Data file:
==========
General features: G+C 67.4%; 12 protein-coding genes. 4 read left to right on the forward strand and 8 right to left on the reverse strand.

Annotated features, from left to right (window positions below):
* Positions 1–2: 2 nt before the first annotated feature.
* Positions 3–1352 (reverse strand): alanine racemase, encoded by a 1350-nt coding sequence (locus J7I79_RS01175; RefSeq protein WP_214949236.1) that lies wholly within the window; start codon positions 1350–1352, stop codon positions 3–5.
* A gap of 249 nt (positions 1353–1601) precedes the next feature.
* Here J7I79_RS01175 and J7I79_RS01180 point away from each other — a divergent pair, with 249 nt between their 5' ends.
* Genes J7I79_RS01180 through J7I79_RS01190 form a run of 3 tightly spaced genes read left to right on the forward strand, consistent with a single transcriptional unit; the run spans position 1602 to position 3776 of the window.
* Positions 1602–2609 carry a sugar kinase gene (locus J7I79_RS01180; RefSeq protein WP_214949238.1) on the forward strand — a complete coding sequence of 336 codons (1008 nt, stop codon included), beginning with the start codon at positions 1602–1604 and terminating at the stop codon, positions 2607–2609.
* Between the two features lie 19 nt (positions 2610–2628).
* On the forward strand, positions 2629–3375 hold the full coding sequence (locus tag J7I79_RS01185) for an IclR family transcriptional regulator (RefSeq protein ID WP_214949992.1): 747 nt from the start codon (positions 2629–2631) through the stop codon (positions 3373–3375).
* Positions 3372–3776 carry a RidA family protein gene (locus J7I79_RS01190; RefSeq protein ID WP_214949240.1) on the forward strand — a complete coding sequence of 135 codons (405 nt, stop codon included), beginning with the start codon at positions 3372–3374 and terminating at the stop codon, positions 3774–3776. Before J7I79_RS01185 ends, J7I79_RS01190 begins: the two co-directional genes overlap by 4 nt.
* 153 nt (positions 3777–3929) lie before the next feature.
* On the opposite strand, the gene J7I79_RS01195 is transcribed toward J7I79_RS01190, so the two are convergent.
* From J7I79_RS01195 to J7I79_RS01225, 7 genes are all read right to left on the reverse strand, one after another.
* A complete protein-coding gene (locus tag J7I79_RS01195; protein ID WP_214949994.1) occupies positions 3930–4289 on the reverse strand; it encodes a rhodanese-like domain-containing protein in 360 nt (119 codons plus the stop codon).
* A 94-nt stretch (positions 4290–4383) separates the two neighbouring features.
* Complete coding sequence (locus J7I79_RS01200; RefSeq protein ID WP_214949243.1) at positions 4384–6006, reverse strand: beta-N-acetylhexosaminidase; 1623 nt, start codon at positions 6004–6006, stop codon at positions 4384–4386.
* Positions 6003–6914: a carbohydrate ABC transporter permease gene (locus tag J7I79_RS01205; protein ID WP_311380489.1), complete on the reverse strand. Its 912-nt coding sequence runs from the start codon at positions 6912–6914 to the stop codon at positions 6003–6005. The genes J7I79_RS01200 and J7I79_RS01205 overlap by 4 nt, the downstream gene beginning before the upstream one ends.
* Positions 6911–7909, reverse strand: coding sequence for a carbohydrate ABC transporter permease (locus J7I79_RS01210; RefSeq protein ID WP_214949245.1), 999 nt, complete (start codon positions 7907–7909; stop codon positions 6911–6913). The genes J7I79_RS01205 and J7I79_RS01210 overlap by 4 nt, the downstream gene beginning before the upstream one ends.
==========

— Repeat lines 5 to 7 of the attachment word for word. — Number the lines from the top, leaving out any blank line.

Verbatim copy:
* A gap of 249 nt (positions 1353–1601) precedes the next feature.
* Here J7I79_RS01175 and J7I79_RS01180 point away from each other — a divergent pair, with 249 nt between their 5' ends.
* Genes J7I79_RS01180 through J7I79_RS01190 form a run of 3 tightly spaced genes read left to right on the forward strand, consistent with a single transcriptional unit; the run spans position 1602 to position 3776 of the window.